At my kids’ elementary school, they’ve been going nuts with Sochi. Watching the events on Smartboards in classes. All their schoolwork has been Olympic geared for the last two months. They’ve done many written and oral projects. And the phys-ed department posted a YouTube video supporting the Canadian team.

After I watched it with my kids I told them to re-watch it, and imagine that all this was done for them—that they had all this support behind them. That they could do whatever they wanted in life, if only they have the right attitude.

I tell you the same thing: watch the video and imagine that all this is to support you and what you want to do. At the end of the video, all that screaming is to cheer you on. All the banners have your name on it. And when you’re done watching, then go, and do it, whatever it is. Because you can.


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9 New Year’s resolutions for a writer, ie. me

1. Get dressed every day of the week. Okay, 5 days out of 7. Fine, 4 days. NB: Pants with coat covering pajama top and hat covering head does not count as getting dressed.

2. Speak to people who are not my children or my children’s teachers at least three times a week.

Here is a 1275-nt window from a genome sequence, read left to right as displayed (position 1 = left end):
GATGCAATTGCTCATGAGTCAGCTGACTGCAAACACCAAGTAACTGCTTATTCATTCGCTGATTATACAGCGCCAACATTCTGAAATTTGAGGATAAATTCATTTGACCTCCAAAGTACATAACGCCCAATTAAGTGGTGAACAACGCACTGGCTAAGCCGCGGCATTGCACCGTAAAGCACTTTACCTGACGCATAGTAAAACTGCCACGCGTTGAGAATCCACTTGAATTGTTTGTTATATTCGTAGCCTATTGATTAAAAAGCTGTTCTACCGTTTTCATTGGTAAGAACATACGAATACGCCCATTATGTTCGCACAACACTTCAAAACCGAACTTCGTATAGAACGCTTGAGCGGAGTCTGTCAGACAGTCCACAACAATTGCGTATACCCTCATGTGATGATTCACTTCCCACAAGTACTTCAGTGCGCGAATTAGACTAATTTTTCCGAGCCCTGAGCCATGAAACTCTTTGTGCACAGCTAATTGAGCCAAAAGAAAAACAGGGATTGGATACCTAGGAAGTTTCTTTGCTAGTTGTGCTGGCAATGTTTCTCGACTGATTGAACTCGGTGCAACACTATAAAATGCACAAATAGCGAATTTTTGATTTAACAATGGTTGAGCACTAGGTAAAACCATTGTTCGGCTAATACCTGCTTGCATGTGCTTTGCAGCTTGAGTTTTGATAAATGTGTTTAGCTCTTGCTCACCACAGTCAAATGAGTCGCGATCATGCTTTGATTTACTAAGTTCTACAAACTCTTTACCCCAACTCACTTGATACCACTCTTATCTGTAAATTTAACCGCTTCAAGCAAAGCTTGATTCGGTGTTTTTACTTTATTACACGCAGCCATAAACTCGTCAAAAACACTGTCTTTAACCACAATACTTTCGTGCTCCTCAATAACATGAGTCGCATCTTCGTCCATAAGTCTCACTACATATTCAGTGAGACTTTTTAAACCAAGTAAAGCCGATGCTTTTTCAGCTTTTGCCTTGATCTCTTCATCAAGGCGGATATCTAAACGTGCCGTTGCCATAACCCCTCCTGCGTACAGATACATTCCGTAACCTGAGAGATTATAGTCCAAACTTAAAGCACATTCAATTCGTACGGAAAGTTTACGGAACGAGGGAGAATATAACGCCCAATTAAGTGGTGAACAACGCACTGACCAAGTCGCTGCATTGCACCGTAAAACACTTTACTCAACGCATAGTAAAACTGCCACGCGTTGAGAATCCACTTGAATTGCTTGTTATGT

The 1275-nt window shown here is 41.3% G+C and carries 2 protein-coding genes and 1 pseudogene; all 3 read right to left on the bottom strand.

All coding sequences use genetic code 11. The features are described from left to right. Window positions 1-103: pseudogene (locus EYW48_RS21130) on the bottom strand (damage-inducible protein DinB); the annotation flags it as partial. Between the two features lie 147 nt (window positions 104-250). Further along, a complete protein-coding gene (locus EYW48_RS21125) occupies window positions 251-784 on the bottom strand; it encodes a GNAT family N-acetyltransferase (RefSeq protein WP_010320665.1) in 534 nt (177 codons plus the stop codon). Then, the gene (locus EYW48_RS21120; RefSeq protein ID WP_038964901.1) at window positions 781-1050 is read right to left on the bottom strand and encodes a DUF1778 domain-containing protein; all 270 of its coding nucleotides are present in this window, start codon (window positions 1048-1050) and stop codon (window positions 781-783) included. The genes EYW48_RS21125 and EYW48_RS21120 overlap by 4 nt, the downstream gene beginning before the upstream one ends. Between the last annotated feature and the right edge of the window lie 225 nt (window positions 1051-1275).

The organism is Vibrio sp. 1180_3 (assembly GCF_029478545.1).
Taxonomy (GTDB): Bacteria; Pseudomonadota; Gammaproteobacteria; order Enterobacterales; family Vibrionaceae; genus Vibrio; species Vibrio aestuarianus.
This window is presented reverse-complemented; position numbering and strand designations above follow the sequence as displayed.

3. Do not live inside my head so much so that said people can actually speak to me.

4. Do not turn every incident into opening scene of a story. See note no. 3.

5. Remember that children need to eat on a regular basis.

6. Remember that children should be picked up on time from school, otherwise kids gets ushered into office and exasperated staff from school call with snarky voice.

7. Periodically leave the house for something other than driving children and buying food. ie. Go for walk, or do yoga, or have lunch with a friend. See note 3 and 4.

8. This is the most important. It will help when New Year’s Resolutions are not kept:

Remember the power of introverts.

9. When have broken all resolutions and am proudly basking in power of introverts, must remember am not hermit or will become stinky crazy cat lady. Already one cat lurks by my windows and door meowing to get in. He has even snuck into house and helped himself to my wine (I caught him with his paw inside my glass). Repeat: Am not hermit.

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Happy New Year! 

 

How about you: any resolutions this year?


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Dead Things

For most of the summer, every time we opened our front door to make our way down the treacherous path, we held our breath, crossed our fingers, and did rock paper scissors to see who would be first.